We’re on a family beach holiday on Vanuatu’s Espiritu Santo without enough swimming goggles and now we’re going to pay the price – if only we could find some.
But it’s tricky to find a lot of things in the island’s main town Luganville including someone who speaks English, or French, or even the local tongue Bislama for that matter.
A lot has changed in the eight years since I lasted visited Vanuatu, and a lot hasn’t. Beijing’s interest in the region has increased hugely, with Chinese-backed infrastructure and development projects slowly changing the face of this Pacific paradise.
It’s making the locals a little uneasy.
“I think 90 per cent of Luganville’s shops are now owned by the Chinese,” our driver Gregory tells us. He doesn’t seem happy about it. And indeed, the shops now sell the same things: plastic goods imported from Chinese factories.
But turn away from the town towards the water and things are as tranquil, jovial and beautiful as always.
I fell in love with Vanuatu when I visited in 2011 on a media familiarisation with Australian Associated Press. It felt like Fiji from decades gone by, a place that time had left behind.
It was overwhelmingly rural and indigenous, unheard of in the 21st century. A place where villages were communal, where a fishing catch was shared out for dinner, and where a couple with fertility problems was given a child from a neighbouring family (yes, that happened).
All this goodwill is infectious. While its GDP is dwarfed by Australia’s, Vanuatu has ranked high on the Happy Planet Index results for many years.
On a personal front, I found out I was with child in Vanuatu back then, so the place had always signalled life and love for me.
In 2020, as part of the final media familiarisation I would do for AAP before the newswire closes, I have my eight-year-old daughter in tow, alongside two more daughters and my life’s love.
I told my eight-year-old Sasha she was the only one who had been here before.
“You’ll love it,” I tell them all. “It’s beautiful, and special – at least it was back then.”
Champagne Beach hasn’t changed. It’s still as sparkly as its name, its sand a squeaky white and its turquoise depths home to gliding turtles. We may not have goggles, but thank goodness for snorkels.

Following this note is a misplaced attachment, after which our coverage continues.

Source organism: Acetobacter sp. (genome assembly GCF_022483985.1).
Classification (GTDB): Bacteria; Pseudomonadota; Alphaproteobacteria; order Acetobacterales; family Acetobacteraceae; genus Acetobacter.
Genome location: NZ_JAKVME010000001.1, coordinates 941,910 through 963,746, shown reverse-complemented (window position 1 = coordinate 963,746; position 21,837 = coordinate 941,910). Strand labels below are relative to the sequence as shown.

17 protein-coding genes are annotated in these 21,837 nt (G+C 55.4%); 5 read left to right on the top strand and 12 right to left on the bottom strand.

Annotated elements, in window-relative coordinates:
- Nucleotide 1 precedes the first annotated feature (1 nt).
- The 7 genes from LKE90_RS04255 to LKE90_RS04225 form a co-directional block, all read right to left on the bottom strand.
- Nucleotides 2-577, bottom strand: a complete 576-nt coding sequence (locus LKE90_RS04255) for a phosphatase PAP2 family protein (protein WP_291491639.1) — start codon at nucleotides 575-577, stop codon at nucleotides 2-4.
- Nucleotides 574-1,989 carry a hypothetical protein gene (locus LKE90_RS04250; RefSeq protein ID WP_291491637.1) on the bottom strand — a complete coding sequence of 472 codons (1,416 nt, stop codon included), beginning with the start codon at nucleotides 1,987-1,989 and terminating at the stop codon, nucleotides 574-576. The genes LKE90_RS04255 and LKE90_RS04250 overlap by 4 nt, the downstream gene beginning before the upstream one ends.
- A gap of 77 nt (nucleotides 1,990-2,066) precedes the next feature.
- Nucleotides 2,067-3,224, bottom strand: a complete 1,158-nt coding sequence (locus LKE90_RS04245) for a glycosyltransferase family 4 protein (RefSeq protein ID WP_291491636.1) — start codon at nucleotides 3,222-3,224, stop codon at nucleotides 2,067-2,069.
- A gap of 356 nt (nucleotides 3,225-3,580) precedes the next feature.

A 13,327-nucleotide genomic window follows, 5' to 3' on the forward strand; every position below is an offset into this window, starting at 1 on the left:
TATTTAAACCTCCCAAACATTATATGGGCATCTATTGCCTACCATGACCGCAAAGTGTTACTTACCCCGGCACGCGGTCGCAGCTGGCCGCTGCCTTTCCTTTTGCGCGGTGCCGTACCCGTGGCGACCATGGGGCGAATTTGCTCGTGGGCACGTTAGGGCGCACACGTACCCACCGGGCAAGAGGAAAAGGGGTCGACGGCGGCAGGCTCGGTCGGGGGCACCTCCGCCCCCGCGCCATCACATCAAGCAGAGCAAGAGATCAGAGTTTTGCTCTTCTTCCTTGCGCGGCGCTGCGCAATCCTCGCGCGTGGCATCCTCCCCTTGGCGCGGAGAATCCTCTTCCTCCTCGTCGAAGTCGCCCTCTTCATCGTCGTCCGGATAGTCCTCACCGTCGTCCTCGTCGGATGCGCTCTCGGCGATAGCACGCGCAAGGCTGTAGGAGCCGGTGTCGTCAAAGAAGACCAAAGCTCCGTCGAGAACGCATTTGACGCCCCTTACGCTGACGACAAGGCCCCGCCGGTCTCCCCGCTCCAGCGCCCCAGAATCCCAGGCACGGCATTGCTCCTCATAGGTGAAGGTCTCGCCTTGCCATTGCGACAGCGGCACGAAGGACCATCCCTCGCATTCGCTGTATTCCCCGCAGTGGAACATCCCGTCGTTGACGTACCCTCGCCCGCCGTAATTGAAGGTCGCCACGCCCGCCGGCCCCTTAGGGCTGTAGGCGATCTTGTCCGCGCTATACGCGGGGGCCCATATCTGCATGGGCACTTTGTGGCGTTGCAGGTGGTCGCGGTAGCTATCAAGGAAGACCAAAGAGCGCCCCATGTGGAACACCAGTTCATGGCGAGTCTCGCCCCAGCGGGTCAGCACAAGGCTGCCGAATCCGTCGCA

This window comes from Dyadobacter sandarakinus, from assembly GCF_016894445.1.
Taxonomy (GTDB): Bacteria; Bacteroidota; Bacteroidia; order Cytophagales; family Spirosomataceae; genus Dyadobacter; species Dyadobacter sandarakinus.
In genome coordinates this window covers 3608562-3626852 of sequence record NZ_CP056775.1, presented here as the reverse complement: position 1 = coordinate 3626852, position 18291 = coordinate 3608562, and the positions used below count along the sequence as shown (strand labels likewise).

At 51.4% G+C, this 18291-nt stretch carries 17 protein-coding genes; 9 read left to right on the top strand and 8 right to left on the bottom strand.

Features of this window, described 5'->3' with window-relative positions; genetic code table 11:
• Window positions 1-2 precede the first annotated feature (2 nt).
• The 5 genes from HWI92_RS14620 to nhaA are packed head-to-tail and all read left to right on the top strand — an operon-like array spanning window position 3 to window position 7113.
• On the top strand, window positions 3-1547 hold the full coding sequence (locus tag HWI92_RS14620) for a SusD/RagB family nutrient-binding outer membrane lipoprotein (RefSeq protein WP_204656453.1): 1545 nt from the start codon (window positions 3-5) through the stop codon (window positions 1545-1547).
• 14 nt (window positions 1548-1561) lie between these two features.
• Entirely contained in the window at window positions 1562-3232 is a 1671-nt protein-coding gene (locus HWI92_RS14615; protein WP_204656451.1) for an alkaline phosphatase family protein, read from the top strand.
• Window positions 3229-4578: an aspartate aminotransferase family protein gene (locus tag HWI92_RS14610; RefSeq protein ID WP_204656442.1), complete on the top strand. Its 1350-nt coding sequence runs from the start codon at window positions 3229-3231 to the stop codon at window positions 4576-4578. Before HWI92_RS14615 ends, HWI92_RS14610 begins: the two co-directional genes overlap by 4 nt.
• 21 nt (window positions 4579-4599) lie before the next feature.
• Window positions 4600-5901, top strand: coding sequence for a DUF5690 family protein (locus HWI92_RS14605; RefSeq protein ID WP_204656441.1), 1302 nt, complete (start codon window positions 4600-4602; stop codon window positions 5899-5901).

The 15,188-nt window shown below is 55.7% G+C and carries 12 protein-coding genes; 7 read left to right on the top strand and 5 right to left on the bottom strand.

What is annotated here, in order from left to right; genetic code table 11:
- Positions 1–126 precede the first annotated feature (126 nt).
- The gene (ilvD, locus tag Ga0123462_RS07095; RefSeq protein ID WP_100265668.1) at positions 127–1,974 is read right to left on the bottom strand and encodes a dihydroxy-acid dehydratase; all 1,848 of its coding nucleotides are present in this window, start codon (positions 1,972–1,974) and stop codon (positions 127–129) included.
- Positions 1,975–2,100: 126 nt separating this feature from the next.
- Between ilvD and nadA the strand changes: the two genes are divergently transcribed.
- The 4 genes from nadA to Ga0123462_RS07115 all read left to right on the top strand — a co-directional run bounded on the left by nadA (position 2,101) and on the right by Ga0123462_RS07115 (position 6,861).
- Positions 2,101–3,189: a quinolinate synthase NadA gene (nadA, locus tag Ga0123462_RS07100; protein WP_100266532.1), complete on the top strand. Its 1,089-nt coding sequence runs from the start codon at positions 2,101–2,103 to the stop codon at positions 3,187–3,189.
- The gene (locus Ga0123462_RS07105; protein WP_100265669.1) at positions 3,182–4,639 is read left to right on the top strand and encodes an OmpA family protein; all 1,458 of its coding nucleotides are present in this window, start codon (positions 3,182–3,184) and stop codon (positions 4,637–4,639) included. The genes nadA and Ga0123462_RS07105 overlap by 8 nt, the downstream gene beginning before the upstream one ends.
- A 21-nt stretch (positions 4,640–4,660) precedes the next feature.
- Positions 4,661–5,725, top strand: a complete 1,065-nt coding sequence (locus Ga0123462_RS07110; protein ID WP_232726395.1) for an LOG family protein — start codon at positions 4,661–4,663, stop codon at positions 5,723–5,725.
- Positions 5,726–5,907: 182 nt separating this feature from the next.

It’s one of various glorious beaches on Santo’s coastline, where you can lie in lapping clear water, kick back in a ramshackle beach cafe or spend hours jumping off a floating pontoon. This place is always deliciously quiet, until a cruise ship rolls into town.
Million Dollar Point, on the other hand, has transformed from how it used to be. Once just another beach on Santo’s coast, the US military dumped goods such as cannons and trucks into the deep water at the end of World War II so the British and the French couldn’t have them.
You can still view war’s jetsam both on the beach and beneath the waves, though the water can be a little choppy.
For scuba drivers, the SS President Coolidge – a luxury American ocean liner sunk by mines during the war – is one of several shipwrecks off Vanuatu’s coastline that attracts divers from around the world.
While the dumping and the wrecks were never supposed to happen, they have made Santo far more interesting.
But inland is where the real water fun can be had. Santo is famous for its clear blue holes hiding amid lush jungle – freshwater pools formed from springs trickling down from the mountains in the island’s heart.
The minerals and limestone make the water gleam, and the kids squeal as they throw themselves in from rope swings.
Our guide Simon takes a dip while we play then takes us home in his kayak along a small river buzzing with life, but nothing dangerous.
“There are no dangerous snakes or spiders here, nothing that can hurt you,” he tells us. In fact, due to the island chain’s relative youth and isolation, the only native land animals are 12 species of bat. The girls drag their fingers happily through the still water.
While local demographics are changing in Vanuatu there are still remarkably few tourists, which amazes me considering the islands’ beauty.
The blue holes are still blue, not faded by sunscreen. The locals don’t perform songs for you, they simply smile and chat. They don’t seem to care if you spend money or not, or if you find goggles or not.
They are just pleased to have you here, and to tell you about their country and how they don’t want it to change.
But a lot has changed, for me and for Vanuatu. The world is changing, particularly when it comes to travel. But any crisis is temporary and what’s on the other side is often better.
At its heart Santo is still unique – stunning, full of history, warm and welcoming. And that won’t change.
IF YOU GO
GETTING THERE: Air Vanuatu flies from many Australian cities to Vanuatu’s capital Port Vila, with regular connecting flights available to Espiritu Santo. Visit airvanuatu.com.
STAYING AND PLAYING THERE: A 20-minute boat ride from Santo, Aore Island Resort is a welcoming boutique escape offering bures (huts) for both couples and families (on separate sides of the resort) from $A275 per room per night. The resort can organise all activities, including tours of Espiritu Santo.
For more, visit https://aoreislandresorts.com/
The writer travelled as a guest of Aore Island Resort.